Dr. Dave's Journal Page:


It was the Sunday before Thanksgiving that Mike Davis, leader of "Mike Davis & The Laughing Buddha Episodes" had arranged to meet, for an interview that was to appear in the December issue of the new Carousel magazine. My wife, Carol came along for the ride and to take pictures.

The sky was overcast with flurries gently falling as we pulled into the Beer Tree Brewing Company in Port Crane.  The parking lot was packed, which surprised me, after all it was a Sunday afternoon...not typically a busy club day, but the Fox and Farmers Food Truck was pulled up to the south wall of the building (to the left as you enter) and we walked in.  Inside the rustic wooden exterior of the craft brewery it was warm, football was on the widescreen and local alt/pop singer, Devinne Meyer was getting ready to entertain.  Her boyfriend, Davis, was helping her set-up her equipment, on the north, interior side of the rectangular bar, set in the middle of the room.  Her backdrop would be a wall with a large window pane and a clear view of the brewing vats in the room beyond.  We walked up to Davis and Meyers, introduced ourselves, ordered drinks and set down to talk, while Devinne began to sing.

Davis was dressed in an orange, white and black flannel shirt, under a black thinsulate jacket,  his friendly face adorned with a full, trimmed, beard and moustache. A knit winter hat covered his head.  He ordered the “Funky Berries,” while I had the “Tree Ultra Light.”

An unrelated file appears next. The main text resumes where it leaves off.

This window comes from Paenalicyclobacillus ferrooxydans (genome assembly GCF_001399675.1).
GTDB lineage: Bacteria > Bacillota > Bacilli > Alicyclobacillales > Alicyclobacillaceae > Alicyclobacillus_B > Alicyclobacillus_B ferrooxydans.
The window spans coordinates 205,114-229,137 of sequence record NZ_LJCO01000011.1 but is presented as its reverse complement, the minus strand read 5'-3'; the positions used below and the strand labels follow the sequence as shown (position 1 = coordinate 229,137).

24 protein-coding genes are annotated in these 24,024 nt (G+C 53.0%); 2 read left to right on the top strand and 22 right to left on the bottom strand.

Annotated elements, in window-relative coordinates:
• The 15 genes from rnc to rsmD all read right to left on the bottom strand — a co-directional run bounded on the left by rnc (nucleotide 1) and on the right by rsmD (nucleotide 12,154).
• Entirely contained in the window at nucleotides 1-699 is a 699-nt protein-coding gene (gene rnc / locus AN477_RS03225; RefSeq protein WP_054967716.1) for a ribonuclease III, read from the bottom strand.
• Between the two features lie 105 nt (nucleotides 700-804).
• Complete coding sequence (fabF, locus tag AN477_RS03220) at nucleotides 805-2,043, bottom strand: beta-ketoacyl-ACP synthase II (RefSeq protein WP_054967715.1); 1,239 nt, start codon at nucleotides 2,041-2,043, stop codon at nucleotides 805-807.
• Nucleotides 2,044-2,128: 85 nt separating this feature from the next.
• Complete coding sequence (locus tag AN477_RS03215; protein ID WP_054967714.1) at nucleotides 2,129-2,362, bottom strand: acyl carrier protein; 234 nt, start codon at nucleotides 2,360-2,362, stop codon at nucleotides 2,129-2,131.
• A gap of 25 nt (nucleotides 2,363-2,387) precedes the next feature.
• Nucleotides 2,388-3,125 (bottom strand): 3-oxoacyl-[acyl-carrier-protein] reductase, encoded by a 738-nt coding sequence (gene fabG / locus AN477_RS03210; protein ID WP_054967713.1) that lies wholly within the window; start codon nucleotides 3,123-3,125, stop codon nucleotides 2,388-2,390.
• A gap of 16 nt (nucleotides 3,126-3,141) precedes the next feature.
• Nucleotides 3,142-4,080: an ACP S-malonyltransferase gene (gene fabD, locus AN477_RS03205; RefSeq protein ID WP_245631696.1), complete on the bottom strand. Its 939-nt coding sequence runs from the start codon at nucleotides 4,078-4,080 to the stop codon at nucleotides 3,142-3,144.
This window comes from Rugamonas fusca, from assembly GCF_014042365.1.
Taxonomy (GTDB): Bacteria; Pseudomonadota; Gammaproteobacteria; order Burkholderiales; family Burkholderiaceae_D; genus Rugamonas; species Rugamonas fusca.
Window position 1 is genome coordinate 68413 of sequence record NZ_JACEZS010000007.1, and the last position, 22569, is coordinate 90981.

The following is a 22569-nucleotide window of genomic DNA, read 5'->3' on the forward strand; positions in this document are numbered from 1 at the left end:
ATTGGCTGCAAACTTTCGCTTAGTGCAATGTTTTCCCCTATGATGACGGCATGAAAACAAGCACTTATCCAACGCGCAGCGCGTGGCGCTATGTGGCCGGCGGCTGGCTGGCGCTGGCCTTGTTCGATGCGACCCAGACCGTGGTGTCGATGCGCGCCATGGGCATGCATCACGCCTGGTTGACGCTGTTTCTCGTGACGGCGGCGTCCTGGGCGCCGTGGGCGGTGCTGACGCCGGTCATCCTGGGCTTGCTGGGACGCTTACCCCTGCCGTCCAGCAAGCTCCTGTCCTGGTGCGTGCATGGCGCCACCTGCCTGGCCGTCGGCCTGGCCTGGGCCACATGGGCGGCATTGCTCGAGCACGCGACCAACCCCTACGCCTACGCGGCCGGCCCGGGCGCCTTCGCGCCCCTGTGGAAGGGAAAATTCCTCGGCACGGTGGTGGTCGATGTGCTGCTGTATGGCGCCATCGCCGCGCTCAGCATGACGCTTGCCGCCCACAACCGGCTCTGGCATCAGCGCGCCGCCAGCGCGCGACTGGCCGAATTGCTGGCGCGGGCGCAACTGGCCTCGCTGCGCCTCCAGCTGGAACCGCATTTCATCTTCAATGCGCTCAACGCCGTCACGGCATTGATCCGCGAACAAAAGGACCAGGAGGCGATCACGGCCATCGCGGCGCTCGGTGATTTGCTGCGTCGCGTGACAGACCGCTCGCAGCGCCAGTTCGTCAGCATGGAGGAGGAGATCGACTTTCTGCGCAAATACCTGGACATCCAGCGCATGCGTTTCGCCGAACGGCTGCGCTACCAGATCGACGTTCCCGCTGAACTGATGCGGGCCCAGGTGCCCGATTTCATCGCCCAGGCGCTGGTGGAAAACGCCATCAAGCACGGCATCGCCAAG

MD: So you heard the album…
CAROUSEL: I did. I think I like “Stay Fine” the best. I like the horn sound.

MD: It's a little more radio friendly…

CAROUSEL: Well it could be that...I tend to go for the higher energy songs, I'm not a ballad guy.

MD: I've always been a ballad guy.

CAROUSEL: Let me ask you about that, because your music is described in many different ways, from jam band to heart soul and ballad soul...how do you see yourself?

MD: ...it's like soul music that like tries to come from like the root of everyone's heart and not just like mine. It's weird to think that you can like speak for the universe, but that's kinda where I'm coming from, which is like everyone has this flame inside of them at the very core of them and I basically wanna write music from that space, as much as possible.

CAROUSEL: I hear where you’re coming from, but everybody writes from their field of reference, anyway.

MD: right. I'm very into meditation and like Adaita. It's a form of meditation that's meant to get beyond your mind and more into what's actually real as opposed to what we think is real.  It's more like pushing away the s**t that isn't really universal and true, so that you see what's left and you can find some peaceful stuff.

CAROUSEL: I’m getting the vibe here, not that it’s not obvious, but there’s a reason that the band is “The Laughing Buddha Episodes.”

MD: yeah.

CAROUSEL: You seem like a very, just from reading your song lyrics, you’re a very zen guy.